Book Review: The Improper Life of Bezellia Grove by Susan Gregg Gilmore

The Improper Life of Bezellia Grove imageFor more than a hundred years the Groves have been one of the first families of Nashville. Bezellia Grove, named for a famous ancestor, feels the pressure to live up to her mother’s expectations that she speak French fluently, learn to ballroom dance and behave like a proper lady.

But even prominent families have secrets, and the Groves do their best to hide Bezellia’s mother’s alcoholism and her father’s near estrangement. The family nanny, Maizelle, and the handyman, Nathaniel, do more to raise Bezellia and her sister than her parents do. As Bezellia grows up, she has to decide the kind of person she wants to become.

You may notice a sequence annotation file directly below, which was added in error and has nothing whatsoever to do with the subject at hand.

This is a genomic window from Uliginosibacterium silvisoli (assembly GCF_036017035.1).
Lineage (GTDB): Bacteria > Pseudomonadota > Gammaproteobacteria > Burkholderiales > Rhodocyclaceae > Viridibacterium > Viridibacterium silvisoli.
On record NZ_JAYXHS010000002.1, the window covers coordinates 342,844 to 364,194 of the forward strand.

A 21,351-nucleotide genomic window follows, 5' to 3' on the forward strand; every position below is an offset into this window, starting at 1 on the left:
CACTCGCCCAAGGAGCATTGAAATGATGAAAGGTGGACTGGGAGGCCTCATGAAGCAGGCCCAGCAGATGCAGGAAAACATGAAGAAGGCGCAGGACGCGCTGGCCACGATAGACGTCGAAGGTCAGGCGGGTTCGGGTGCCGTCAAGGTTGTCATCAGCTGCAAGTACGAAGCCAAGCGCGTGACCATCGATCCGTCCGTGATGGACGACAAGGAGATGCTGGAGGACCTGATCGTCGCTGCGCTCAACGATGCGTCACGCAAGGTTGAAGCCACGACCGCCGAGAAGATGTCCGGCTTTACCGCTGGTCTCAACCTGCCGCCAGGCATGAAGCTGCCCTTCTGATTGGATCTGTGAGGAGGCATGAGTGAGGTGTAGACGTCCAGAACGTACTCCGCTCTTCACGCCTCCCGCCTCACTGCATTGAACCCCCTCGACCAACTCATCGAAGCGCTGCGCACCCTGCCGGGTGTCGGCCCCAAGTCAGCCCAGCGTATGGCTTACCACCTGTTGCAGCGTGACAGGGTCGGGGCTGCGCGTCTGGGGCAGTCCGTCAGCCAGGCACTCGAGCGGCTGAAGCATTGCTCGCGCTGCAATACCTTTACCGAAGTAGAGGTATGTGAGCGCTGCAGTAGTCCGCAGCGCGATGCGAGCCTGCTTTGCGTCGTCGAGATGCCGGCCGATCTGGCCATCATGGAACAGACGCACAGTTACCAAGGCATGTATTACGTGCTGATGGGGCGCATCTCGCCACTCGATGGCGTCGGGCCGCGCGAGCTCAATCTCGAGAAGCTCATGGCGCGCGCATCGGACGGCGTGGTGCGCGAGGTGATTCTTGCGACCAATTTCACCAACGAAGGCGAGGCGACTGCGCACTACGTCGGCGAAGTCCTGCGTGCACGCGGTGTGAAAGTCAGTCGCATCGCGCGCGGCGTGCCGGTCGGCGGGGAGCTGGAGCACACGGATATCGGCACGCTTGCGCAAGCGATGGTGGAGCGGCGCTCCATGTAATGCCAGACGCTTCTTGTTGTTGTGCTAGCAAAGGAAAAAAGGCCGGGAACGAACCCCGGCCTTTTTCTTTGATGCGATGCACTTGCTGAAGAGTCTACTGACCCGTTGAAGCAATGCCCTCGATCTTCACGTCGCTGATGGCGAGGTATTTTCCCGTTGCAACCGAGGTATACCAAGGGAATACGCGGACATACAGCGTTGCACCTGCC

Set against the backdrop of Nashville during the Civil Rights movement and the Vietnam War, The Improper Life of Bezellia Grove by Susan Gregg Gilmore touches on issues of race, class, alcoholism, religion and love. Bezellia’s life, even though she has physical luxuries, is far from easy. And in making difficult choices through the years, she defines the kind of person she is and sets herself apart from her parents.

While this book is aimed at adults, girls aged 16 and up would enjoy reading it as well.

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